The injectable is widely used but certainly not for everyone. Is a topical Botox the next big thing? And would you try it?
With the shift to natural ingredients in skincare on the rise, Botox may seem like a clean beauty villain. But once those deeper lines, wrinkles, and sagging skin make their appearance with age, many green beauty gals are giving the injectable a second thought.
You’ve likely seen facial creams hailed as Natural Botox or Botox Alternative. Sure, there are natural anti-aging ingredients that offer powerful line-smoothing, skin-plumping results. But the super smooth, creaseless effects of Botox? Not so much.
Once exclusively an anti-aging solution for celebrities, Botox is now used far and wide by both women and men. Botulinum toxin, the main ingredient in Botox, works by blocking signals to nerves which would ordinarily cause muscles to contract. In essence, muscles injected with the toxin are temporarily paralyzed. Effects last approximately 4-6 months.
For those who hate needles, and the redness and bruising they cause, topical Botox is on the horizon. RT001 is currently in the works by Revance Therapeutics, a Silicon Valley company who estimates the pharmaceutical gel formulation will be on the market in the next 2-3 years.
Can a Botox cream really work? We know that our skin is good at absorbing what we put on it, good or bad. RT001, which will be classified as a drug, will be administered topically by doctors only. So far clinical trials look promising, showing around a 20 percent improvement in crow’s feet with effects lasting about 2-3 months. Maybe not quite the results seen with Botox injections, but still…no needles. No word as yet on cost of the cream. (Botox injections run $10-20 per injection, or by the vile which could cost up to $2000, depending on the doctor.)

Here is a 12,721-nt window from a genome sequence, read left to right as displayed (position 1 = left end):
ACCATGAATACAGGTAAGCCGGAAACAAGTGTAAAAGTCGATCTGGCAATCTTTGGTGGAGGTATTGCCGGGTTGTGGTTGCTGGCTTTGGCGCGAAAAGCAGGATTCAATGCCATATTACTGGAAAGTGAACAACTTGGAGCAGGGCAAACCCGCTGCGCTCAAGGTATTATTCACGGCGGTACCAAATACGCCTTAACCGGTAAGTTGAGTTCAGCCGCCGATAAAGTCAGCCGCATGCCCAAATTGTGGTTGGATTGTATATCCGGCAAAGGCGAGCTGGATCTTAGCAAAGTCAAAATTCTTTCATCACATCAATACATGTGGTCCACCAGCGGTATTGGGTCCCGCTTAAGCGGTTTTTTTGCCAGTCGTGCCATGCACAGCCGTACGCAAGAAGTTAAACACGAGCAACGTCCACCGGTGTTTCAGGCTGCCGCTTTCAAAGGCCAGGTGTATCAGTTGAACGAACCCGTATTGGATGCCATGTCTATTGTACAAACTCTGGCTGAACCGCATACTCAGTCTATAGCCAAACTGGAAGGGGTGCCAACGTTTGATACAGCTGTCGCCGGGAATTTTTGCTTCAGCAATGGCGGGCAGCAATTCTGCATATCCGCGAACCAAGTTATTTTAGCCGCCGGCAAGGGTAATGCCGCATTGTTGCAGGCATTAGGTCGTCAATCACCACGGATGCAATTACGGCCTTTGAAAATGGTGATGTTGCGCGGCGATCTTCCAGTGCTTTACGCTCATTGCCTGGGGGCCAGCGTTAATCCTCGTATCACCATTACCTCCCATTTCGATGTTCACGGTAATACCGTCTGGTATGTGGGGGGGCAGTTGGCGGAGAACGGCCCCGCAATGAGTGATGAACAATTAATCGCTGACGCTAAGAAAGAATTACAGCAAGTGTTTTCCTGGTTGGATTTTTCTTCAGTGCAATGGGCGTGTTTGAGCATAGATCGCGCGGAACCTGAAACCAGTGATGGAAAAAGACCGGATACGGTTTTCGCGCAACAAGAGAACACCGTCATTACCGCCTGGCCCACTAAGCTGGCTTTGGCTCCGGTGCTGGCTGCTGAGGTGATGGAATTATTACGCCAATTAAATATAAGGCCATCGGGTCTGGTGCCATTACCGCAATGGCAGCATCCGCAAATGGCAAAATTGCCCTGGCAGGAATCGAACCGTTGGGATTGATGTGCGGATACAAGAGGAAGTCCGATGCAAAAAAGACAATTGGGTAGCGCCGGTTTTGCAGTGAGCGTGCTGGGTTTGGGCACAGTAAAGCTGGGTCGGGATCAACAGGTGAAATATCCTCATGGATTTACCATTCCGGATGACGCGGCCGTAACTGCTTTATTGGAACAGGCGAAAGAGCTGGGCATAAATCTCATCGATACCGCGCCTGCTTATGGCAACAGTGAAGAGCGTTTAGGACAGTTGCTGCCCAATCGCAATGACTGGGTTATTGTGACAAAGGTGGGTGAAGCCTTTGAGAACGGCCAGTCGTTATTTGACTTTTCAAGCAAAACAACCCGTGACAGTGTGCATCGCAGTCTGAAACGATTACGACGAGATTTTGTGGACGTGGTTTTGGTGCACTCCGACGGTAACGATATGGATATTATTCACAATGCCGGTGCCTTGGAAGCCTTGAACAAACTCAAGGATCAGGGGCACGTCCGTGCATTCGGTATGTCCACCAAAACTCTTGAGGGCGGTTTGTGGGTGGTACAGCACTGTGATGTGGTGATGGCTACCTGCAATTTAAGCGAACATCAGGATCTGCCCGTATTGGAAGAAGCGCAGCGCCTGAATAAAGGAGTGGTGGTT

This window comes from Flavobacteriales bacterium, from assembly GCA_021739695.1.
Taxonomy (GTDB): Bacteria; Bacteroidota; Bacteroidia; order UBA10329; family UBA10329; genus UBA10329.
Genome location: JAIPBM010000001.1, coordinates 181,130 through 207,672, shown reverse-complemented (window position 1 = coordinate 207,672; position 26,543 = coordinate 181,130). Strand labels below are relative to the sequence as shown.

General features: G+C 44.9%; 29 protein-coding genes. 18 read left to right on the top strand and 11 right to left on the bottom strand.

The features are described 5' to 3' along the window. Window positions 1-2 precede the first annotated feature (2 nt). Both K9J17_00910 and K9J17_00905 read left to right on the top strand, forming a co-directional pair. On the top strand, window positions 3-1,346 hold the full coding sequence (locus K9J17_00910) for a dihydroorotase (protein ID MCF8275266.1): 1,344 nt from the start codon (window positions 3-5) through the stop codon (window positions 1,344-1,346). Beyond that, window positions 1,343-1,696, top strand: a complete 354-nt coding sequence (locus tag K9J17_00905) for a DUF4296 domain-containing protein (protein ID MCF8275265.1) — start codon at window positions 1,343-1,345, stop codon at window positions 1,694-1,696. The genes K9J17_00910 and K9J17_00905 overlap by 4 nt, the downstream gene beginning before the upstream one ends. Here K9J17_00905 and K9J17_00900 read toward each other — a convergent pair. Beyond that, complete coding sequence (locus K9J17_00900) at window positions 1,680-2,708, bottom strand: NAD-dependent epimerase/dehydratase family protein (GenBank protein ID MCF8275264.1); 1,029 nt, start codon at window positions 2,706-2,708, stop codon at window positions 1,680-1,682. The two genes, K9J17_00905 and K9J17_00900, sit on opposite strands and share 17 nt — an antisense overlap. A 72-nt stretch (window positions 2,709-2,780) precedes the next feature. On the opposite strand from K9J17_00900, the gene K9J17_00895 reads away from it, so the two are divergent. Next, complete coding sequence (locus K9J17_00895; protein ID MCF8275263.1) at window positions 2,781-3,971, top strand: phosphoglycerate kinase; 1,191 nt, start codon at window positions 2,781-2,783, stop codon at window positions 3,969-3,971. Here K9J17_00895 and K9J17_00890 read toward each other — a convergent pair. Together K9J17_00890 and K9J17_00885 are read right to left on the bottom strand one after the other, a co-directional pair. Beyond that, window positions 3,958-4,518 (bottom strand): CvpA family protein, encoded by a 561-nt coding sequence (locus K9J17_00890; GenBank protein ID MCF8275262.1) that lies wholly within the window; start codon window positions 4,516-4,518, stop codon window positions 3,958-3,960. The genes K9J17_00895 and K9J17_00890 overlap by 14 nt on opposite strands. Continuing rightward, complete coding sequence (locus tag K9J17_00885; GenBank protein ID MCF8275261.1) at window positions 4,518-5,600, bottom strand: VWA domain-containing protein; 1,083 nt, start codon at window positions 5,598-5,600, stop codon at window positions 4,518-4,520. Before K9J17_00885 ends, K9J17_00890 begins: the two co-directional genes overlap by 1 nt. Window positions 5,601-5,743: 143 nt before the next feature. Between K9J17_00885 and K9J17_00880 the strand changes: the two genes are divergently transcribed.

So, no OTC Botox cream just yet. However, leading derm to the stars, Dr. Fredric Brandt, who is working with Revance on RT001, has formulated a Botox-like cream. And this one can be used at home. The cream contains a peptide formulation that travels to nerve and muscle fibers in the skin and acts like Botox, freezing muscles so they won’t contract. The newly released cream, Needles No More, goes for $89 and is available at Sephora or Dr. Brandt’s website.
A simple swipe of face cream versus injection by needle may seem a safer route to line-less skin. The issue of toxicity, however, persists. Botulinum toxin is one of the most poisonous biological toxins. While the amount of the neurotoxin delivered by Botox injections is very small, larger amounts can cause the life-threatening illness Botulism. While no one has been reported to have died by Botox injection, there are other adverse side effects like muscle weakness, stiffness, rash, and trouble breathing.
Clean beauty aside, how safe is the stuff really? Botox has only been used for a relatively short period of time. Will we one day be horrified to discover the negative long-term health consequences of this skin fixer? Or will it continue to become even more mainstream? And do we really need to look as young as possible forever or learn to embrace our real age?
Related on EcoSalon
Image of syringe and cream via Shutterstock